Juneteenth parade in San Francisco celebrates freedom, love and unity in heart of downtown

Tara Campbell Image
Monday, June 10, 2024 12:57AM
San Francisco celebrates Juneteenth in heart of downtown
Crowds lined the streets for the second annual Juneteenth parade in downtown San Francisco.

SAN FRANCISCO (KGO) -- There was a vibrant celebration of freedom in downtown San Francisco on Saturday.

Crowds lined the streets for the second annual Juneteenth parade.

The celebration stepped off at Market and Spear Streets and ended at Fulton Plaza -- where a festival was scheduled until 6 p.m.

Mayor London Breed led the parade.

PHOTOS: A look at the 2024 Black Joy Parade in Oakland

"I'm supporting all this love. Black love out here. Getting to be a part of bringing everybody together, the community together," said San Francisco resident Tiffany Mcclendon.

Organizers were calling it a proud moment in the heart of the city.

"Some people are like, it should be back in Fillmore or the Bay View. But to be Main Street for SF, that's a really big deal," said Sheryl Davis, executive director SF Human Rights Commission.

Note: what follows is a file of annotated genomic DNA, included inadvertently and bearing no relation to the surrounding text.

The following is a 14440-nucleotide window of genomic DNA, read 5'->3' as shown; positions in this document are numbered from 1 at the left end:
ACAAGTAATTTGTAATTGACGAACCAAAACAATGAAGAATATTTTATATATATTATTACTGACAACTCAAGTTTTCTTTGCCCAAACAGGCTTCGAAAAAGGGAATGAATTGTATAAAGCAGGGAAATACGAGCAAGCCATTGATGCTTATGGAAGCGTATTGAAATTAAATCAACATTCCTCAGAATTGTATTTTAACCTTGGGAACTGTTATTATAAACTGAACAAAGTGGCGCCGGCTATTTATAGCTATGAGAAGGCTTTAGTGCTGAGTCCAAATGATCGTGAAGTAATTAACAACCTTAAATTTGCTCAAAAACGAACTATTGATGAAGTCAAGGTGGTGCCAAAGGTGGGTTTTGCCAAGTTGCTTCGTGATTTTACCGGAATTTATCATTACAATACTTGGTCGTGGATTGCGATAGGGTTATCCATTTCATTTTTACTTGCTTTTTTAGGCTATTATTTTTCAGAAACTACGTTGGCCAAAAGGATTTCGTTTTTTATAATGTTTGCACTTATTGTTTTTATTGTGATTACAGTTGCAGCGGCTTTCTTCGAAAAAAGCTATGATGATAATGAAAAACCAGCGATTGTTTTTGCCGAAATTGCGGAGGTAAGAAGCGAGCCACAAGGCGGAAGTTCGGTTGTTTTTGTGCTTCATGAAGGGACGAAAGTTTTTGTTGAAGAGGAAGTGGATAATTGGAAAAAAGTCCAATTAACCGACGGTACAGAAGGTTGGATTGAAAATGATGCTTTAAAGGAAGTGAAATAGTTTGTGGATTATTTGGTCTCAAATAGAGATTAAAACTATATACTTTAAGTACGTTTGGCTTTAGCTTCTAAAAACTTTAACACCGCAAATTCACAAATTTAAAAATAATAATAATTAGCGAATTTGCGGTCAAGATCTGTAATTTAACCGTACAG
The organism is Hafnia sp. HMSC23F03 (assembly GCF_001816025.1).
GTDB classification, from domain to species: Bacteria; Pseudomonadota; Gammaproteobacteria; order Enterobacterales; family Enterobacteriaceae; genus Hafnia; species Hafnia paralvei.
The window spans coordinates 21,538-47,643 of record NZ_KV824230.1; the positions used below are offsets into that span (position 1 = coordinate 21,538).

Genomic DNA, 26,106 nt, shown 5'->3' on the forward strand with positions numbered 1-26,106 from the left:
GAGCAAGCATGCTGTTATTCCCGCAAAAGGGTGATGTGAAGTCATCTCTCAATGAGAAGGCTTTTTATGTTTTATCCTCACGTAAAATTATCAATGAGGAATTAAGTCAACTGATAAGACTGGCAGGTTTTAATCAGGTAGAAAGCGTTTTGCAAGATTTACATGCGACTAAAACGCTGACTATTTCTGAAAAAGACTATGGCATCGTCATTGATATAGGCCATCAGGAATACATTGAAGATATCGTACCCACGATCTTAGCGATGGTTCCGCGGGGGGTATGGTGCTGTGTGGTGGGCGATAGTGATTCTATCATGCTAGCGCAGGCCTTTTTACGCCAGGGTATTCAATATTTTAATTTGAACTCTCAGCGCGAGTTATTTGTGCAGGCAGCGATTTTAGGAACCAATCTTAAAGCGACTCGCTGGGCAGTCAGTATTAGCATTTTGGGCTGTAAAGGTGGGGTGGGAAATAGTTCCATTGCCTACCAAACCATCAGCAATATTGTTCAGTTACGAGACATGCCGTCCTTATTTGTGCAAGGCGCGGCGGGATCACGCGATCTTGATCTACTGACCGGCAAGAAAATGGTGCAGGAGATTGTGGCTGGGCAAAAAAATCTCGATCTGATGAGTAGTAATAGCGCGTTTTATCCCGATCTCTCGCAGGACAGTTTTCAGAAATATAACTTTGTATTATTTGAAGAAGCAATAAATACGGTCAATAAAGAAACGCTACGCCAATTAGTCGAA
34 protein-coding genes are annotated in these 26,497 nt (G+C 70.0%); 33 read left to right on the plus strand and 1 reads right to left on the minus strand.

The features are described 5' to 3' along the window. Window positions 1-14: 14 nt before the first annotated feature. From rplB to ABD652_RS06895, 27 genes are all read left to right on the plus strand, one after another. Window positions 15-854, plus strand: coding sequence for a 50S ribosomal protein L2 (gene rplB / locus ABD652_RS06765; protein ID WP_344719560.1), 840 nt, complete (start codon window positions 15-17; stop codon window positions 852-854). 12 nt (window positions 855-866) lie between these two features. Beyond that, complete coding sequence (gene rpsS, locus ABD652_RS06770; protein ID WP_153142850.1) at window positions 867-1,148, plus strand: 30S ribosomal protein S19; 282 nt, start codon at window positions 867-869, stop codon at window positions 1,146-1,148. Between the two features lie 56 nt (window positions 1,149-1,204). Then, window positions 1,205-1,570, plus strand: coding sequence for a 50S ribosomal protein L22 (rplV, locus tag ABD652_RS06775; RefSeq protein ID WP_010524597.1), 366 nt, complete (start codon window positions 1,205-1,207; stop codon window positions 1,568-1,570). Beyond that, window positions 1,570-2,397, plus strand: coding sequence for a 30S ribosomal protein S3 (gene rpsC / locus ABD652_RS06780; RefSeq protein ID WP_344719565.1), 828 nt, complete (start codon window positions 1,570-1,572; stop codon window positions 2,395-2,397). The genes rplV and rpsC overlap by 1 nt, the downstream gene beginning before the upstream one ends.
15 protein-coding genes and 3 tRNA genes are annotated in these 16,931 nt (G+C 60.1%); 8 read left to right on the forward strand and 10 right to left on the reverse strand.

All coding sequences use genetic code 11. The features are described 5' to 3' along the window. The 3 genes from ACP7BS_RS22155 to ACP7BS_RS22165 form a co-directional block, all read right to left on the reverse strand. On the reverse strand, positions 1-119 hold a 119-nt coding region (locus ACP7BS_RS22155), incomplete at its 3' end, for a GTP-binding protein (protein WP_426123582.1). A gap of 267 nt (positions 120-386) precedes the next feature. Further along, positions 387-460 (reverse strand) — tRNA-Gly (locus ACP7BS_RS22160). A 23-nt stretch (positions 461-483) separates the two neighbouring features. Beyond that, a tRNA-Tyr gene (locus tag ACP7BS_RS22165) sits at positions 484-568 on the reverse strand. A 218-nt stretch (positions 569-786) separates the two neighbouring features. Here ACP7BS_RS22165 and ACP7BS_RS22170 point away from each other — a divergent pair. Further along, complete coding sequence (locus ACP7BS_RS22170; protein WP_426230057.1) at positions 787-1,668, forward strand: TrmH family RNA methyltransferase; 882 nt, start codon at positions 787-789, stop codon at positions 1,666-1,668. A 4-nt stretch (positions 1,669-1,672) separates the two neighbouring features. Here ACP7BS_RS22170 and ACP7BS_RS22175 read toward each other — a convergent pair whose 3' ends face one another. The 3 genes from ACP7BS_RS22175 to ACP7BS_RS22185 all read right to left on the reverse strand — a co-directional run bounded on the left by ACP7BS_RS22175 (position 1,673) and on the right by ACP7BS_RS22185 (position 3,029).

Davis says, in time, this parade will rival others in the city.

"Remember, those other parades have 50-plus years. And, so we're just starting to build that momentum. But I think symbolically and just in terms of like cultural support, it's a big deal to just be here," she said.

WATCH: Bay Area celebrates Oakland's 2024 Black Joy Parade

"It means a lot to make it this big coming from just a small, small parade in the Fillmore to have it come down on Market Street for everybody, so everybody can be a part of it," Mcclendon said. "The whole city, come from anywhere and be a part of it."

Flags were waving, commemorating the emancipation of enslaved Black Americans and Juneteenth becoming a federal holiday in 2021.

RELATED: San Francisco kicks off Juneteenth festivities with inaugural downtown parade

"This holiday is very important for Black people. I think it's very important raising awareness of what we've done in the nation and that a lot of the history, of most of the history, is Black history," said Samuel Rhymes, a Howard University student.

"This is San Francisco. I remember this is in San Francisco. I know," said James Spingola, executive director of Collective Impact. "So this is big for me. This is big. This is one of the best events of the year."

Now Streaming 24/7 Click Here